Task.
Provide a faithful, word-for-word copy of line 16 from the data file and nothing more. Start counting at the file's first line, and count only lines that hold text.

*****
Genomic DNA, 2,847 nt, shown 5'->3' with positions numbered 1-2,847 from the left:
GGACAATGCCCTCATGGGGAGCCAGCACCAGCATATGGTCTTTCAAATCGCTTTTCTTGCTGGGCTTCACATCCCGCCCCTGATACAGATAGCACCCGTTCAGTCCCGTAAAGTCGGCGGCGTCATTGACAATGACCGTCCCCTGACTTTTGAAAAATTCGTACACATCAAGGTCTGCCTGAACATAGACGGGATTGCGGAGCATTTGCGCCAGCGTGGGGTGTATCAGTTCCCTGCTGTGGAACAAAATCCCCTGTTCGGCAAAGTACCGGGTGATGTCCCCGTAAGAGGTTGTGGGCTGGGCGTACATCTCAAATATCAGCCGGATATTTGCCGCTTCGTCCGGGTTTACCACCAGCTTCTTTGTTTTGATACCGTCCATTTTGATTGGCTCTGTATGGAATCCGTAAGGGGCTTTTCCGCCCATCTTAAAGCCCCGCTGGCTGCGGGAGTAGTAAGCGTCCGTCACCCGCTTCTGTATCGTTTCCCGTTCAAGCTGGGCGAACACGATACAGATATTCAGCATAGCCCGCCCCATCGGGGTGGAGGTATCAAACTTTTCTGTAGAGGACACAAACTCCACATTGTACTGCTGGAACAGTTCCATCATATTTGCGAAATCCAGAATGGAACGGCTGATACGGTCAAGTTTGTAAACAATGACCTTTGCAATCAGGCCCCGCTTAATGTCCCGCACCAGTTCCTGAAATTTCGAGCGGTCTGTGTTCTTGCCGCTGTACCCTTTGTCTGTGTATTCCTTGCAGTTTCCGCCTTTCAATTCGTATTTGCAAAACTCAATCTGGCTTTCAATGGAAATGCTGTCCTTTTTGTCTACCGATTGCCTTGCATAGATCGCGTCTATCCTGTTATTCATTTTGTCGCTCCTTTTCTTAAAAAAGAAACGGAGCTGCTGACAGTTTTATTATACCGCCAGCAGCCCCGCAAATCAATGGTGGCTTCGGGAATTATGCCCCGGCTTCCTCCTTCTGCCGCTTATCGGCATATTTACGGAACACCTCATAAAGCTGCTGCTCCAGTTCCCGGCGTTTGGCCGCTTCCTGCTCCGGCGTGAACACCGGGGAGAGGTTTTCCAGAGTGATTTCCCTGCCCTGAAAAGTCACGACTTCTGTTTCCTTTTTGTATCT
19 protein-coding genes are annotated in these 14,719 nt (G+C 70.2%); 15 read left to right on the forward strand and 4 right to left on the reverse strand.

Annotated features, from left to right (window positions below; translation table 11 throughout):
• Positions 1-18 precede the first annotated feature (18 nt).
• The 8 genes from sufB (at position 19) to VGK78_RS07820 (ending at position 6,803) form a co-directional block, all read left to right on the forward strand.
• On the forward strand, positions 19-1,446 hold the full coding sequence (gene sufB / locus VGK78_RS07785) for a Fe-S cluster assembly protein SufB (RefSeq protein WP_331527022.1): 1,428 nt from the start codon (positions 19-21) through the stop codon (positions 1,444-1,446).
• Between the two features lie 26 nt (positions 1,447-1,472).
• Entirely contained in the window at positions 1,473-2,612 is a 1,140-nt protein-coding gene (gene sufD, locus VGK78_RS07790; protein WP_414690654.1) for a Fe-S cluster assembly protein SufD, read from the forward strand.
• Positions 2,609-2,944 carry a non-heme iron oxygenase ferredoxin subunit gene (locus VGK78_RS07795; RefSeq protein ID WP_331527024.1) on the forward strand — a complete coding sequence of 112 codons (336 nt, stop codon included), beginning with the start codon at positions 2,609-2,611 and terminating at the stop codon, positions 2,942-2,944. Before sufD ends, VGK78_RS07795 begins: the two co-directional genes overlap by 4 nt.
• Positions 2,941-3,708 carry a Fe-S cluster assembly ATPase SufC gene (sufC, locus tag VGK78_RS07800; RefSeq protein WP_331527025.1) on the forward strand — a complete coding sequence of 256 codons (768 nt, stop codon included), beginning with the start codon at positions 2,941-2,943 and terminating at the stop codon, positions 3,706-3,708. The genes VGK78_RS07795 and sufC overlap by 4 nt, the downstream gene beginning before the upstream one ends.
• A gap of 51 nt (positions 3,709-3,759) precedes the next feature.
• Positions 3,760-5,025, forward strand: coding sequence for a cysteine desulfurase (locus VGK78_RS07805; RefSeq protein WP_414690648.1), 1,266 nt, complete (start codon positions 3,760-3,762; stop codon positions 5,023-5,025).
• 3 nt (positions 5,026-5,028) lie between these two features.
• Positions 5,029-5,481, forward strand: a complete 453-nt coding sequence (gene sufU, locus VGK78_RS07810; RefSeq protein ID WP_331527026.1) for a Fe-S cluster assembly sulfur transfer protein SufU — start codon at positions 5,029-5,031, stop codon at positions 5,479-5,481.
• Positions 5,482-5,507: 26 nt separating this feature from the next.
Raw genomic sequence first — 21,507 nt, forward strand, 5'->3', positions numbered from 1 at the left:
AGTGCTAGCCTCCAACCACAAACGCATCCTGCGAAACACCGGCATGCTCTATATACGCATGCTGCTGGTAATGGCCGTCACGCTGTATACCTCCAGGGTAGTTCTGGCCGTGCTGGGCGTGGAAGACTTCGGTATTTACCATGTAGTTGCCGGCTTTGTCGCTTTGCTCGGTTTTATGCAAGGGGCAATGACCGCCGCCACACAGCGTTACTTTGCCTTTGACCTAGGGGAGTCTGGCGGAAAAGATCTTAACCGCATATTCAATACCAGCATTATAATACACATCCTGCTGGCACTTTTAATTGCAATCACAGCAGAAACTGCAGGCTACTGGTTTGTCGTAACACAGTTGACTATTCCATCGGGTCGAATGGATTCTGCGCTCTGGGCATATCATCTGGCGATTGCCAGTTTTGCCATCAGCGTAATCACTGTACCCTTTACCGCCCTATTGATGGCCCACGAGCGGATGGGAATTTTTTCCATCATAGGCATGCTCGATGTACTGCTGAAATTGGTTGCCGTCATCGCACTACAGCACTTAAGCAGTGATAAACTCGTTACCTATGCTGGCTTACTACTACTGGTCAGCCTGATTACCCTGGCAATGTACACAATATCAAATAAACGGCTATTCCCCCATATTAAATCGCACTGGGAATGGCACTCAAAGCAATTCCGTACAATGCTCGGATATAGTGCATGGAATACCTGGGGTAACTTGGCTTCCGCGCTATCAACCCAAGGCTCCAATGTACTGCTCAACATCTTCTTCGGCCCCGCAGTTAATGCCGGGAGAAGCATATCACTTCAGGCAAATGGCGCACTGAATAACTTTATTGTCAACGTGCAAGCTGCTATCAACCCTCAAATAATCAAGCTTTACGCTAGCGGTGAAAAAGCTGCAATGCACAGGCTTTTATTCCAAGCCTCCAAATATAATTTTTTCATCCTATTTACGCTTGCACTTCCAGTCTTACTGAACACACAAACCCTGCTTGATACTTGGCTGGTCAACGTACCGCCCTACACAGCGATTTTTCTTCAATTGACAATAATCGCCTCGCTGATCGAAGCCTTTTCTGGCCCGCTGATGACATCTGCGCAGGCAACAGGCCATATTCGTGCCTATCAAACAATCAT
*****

• Positions 5,482-5,507: 26 nt separating this feature from the next.